There was a subtle shift in rhetoric over the economic boost of the Olympics today, when Jeremy Hunt said he was concentrating on the future boost to UK tourism.
The sports secretary spent the week batting away claims from West End retailers, restaurants and theatres that sales were down amid the Olympic Games.
"There are [far] fewer European tour groups, probably accentuated by the euro crisis," Hunt said.
"Some tourist groups stay away from an Olympic host city because the logistics are so much harder. On the other hand we get a lot of new visitors who come to spend money in different ways."
He added: "It is very difficult to predict what will actually happen to consumer spending in one part of London during something like an Olympic Games because the upheaval is so huge."
"We are hoping to come away net positive in terms of the overall period of the Games but we don't know."
David Cameron predicted a £13 billion boost to the economy from the Olympics, but London is considerable quieter than usual, leading many to conclude that tourists have stayed away during the Games period while many Londoners chose these two weeks to take their holiday.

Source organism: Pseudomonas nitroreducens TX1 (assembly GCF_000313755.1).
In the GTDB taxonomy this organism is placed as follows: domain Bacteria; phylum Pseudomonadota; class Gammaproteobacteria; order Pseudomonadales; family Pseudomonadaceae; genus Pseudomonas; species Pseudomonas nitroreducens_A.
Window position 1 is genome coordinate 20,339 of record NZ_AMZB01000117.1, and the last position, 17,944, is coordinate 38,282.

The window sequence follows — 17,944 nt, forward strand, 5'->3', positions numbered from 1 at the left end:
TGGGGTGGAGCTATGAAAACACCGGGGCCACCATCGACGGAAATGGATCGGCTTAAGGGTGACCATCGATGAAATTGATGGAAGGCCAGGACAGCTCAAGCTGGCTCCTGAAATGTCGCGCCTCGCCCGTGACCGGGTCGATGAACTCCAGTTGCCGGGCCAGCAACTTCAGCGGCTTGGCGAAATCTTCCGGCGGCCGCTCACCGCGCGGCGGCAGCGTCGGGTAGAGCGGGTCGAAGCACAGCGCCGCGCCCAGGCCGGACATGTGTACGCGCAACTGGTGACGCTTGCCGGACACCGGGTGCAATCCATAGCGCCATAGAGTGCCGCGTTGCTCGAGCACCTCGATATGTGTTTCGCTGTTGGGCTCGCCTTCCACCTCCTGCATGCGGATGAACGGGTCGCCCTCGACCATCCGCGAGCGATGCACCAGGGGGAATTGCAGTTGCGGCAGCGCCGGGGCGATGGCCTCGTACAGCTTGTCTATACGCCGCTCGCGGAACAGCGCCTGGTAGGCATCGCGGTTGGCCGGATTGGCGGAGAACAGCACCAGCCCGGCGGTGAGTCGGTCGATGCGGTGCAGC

In a distinct change of tone, Hunt told a business summit in Lancaster House that the government was focused on a four-year tourism marketing drive playing on London's enhanced reputation after the Games, with a view to an extra 4.5 million visitors over the next four years.
"What the Olympics is doing is cementing London's reputation as one of the great cities," he said.
"What we are confident of is that following the Games, as a result of the large boost to Britain's reputation, there will be huge benefit to West End retailers, theatres, London's restaurants and hotels."
Yesterday, Olympic organisers said they were 'victims of their own success' after hearing London felt like a ghost town during the Games.